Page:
This is the abstract for my bachelor's thesis in Art history and visual communication which can be read in full (in Swedish) at GUPEA.
This essay aims to examine the meaning of pictures created by means of artificial intelligence. Using the methods stated in Vilém Flusser’s ”Towards a philosophy of photography”, I peruse two pictures created by artificial neural network algorithms. These pictures are confusingly similar to what a human might have created, thus creating a confusing set of different meanings.
I also examine the similarity between Flusser’s description of the camera programme and Nick Bostrom’s modern day description of the possible consequences of machine superintelligence.This possible development of artificial machine intelligence and what that might mean for humanity also informs the meaning of these pictures.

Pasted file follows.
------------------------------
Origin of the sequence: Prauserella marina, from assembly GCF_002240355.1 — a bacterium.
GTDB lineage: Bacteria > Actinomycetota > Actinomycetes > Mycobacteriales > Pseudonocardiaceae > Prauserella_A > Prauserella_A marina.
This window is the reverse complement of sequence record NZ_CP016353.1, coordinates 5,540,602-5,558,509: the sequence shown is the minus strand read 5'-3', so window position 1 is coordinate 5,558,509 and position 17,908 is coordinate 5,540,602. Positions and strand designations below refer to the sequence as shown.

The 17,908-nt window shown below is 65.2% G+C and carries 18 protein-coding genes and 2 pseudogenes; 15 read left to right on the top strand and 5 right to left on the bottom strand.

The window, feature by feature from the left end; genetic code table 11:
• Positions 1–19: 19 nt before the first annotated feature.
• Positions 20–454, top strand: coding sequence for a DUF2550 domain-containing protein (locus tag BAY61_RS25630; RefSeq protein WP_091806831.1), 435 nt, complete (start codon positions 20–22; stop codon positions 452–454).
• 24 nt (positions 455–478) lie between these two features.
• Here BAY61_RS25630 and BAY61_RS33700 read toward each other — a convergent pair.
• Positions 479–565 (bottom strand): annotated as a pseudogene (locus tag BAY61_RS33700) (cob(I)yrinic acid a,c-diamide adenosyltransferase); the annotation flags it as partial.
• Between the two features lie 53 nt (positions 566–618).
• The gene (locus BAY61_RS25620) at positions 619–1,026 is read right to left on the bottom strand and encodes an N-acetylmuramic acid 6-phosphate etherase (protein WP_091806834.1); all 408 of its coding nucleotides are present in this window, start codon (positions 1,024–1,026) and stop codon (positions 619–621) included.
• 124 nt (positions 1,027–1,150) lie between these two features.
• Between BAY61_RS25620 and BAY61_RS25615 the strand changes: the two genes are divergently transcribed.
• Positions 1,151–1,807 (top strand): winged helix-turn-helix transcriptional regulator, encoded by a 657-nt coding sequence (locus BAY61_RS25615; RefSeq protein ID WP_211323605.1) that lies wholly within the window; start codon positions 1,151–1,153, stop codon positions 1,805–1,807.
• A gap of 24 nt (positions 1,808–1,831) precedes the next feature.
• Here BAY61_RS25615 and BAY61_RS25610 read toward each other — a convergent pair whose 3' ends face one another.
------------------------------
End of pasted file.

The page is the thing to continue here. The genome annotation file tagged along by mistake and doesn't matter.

Furthermore, I discuss the different possible ways of understanding the creation of an artificial creativity. The making of a maker robot might be considered the artistic act itself, making the resulting artifacts byproducts rather than artworks. Alternatively, the articifial creativity might be considered an intelligent tool, automating certain aspects of the artistic work, enabling human play with art. In Flusser’s view, both interpretations might entail the disappearance of human intention from the pictures themselves. Through this analysis of artificial creativity, this essay attempts to contribute to the ongoing discussion on machine intelligence and automation present in other disciplines.